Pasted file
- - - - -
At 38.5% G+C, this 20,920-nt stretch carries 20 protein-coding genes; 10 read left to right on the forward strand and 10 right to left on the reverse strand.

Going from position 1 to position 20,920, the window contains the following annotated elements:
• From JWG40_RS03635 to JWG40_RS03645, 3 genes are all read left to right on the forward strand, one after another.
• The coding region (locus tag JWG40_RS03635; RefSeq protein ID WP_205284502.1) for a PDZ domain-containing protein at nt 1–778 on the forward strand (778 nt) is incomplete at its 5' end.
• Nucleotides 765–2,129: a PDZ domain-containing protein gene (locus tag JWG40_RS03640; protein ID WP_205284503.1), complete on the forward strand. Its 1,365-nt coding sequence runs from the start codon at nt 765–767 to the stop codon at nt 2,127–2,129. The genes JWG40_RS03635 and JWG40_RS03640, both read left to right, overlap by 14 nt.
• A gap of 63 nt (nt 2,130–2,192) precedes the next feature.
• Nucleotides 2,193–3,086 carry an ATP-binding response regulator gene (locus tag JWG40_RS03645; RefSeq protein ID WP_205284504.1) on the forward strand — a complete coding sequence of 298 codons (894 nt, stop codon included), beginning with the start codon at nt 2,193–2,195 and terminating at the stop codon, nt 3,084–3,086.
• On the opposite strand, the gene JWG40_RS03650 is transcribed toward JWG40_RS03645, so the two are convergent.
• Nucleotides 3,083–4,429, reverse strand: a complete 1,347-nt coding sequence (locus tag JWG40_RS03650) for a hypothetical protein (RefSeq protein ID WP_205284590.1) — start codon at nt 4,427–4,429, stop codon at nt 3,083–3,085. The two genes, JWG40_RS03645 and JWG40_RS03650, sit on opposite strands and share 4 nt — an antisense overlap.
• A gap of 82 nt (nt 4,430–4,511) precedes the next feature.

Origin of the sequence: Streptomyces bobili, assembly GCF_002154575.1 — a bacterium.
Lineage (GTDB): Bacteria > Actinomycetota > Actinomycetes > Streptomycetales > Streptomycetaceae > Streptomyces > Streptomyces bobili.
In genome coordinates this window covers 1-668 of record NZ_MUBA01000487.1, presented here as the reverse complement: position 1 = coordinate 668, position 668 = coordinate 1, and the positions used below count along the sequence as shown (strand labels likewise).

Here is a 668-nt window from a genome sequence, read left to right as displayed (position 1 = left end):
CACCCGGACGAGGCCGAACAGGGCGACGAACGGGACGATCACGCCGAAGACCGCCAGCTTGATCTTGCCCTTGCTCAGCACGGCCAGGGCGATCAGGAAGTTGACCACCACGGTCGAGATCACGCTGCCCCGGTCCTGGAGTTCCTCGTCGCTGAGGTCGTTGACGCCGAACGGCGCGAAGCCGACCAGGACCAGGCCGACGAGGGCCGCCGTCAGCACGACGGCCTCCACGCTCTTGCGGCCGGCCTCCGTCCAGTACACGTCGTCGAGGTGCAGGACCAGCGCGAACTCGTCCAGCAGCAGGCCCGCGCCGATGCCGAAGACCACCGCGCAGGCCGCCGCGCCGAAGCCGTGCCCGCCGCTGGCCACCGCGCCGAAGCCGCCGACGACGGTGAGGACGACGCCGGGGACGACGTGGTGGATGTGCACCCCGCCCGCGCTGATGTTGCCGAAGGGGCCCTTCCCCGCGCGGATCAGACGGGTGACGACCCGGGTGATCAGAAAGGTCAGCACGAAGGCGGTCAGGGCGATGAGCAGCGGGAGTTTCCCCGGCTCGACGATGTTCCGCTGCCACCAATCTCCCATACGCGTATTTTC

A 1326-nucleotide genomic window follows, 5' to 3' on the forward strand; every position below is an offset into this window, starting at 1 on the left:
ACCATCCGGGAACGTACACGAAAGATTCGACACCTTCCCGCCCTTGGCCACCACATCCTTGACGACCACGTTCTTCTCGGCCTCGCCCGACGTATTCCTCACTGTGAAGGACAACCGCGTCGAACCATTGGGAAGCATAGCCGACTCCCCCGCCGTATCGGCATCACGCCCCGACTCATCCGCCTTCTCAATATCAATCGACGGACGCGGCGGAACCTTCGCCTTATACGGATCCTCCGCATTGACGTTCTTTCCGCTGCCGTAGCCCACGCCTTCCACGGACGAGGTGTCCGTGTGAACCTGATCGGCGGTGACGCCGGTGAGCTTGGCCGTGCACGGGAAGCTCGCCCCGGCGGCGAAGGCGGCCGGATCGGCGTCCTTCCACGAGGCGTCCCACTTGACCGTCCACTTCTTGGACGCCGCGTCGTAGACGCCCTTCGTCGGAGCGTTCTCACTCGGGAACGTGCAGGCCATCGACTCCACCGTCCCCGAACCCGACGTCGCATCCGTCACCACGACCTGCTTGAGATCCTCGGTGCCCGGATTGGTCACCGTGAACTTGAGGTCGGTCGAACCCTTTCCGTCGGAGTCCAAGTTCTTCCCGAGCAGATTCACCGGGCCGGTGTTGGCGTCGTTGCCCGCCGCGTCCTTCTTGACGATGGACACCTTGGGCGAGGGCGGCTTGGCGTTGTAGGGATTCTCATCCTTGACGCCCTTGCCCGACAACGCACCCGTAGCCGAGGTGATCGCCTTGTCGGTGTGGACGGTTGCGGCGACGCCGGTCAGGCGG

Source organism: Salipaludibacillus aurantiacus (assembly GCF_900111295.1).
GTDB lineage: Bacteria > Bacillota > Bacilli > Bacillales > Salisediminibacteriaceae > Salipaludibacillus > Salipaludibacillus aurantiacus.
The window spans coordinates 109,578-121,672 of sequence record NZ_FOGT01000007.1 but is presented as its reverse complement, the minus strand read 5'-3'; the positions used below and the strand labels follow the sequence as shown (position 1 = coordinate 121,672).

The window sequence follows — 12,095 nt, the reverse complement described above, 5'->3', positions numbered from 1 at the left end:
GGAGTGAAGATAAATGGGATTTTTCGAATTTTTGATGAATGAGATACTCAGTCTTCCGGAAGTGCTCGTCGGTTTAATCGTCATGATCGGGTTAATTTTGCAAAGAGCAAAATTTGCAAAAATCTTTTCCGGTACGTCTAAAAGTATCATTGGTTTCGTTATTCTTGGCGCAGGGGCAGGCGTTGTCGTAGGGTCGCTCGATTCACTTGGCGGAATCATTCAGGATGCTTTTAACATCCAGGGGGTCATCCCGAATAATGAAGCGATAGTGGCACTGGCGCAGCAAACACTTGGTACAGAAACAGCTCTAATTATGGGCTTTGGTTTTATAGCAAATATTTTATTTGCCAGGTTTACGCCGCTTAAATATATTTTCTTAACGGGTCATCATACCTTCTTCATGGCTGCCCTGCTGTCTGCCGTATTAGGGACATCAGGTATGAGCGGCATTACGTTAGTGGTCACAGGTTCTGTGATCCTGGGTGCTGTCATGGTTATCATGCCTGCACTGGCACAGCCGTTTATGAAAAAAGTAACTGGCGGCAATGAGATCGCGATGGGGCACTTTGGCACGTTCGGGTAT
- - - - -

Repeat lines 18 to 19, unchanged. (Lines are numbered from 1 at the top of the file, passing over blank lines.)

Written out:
Source organism: Salipaludibacillus aurantiacus (assembly GCF_900111295.1).
GTDB lineage: Bacteria > Bacillota > Bacilli > Bacillales > Salisediminibacteriaceae > Salipaludibacillus > Salipaludibacillus aurantiacus.